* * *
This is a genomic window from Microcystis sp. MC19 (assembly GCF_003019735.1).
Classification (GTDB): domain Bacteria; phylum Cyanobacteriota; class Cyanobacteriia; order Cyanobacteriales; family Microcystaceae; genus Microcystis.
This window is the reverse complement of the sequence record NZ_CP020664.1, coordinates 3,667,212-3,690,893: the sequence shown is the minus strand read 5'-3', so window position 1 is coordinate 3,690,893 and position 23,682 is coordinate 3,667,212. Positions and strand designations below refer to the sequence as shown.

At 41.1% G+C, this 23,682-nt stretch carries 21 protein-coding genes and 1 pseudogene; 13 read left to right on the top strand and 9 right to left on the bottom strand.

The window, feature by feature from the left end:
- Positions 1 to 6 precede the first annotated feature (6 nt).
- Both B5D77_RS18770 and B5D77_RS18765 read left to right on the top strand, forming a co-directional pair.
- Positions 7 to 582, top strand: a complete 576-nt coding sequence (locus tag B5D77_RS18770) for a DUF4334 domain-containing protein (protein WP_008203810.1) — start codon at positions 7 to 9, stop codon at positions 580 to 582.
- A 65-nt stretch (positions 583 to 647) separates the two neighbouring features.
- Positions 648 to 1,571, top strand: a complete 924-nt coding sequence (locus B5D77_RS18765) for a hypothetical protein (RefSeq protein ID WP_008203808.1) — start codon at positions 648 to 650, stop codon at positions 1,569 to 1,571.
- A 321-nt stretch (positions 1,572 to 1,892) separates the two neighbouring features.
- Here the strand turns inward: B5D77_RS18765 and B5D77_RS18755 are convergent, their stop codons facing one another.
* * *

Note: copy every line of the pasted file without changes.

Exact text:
This is a genomic window from Microcystis sp. MC19 (assembly GCF_003019735.1).
Classification (GTDB): domain Bacteria; phylum Cyanobacteriota; class Cyanobacteriia; order Cyanobacteriales; family Microcystaceae; genus Microcystis.
This window is the reverse complement of the sequence record NZ_CP020664.1, coordinates 3,667,212-3,690,893: the sequence shown is the minus strand read 5'-3', so window position 1 is coordinate 3,690,893 and position 23,682 is coordinate 3,667,212. Positions and strand designations below refer to the sequence as shown.

At 41.1% G+C, this 23,682-nt stretch carries 21 protein-coding genes and 1 pseudogene; 13 read left to right on the top strand and 9 right to left on the bottom strand.

The window, feature by feature from the left end:
- Positions 1 to 6 precede the first annotated feature (6 nt).
- Both B5D77_RS18770 and B5D77_RS18765 read left to right on the top strand, forming a co-directional pair.
- Positions 7 to 582, top strand: a complete 576-nt coding sequence (locus tag B5D77_RS18770) for a DUF4334 domain-containing protein (protein WP_008203810.1) — start codon at positions 7 to 9, stop codon at positions 580 to 582.
- A 65-nt stretch (positions 583 to 647) separates the two neighbouring features.
- Positions 648 to 1,571, top strand: a complete 924-nt coding sequence (locus B5D77_RS18765) for a hypothetical protein (RefSeq protein ID WP_008203808.1) — start codon at positions 648 to 650, stop codon at positions 1,569 to 1,571.
- A 321-nt stretch (positions 1,572 to 1,892) separates the two neighbouring features.
- Here the strand turns inward: B5D77_RS18765 and B5D77_RS18755 are convergent, their stop codons facing one another.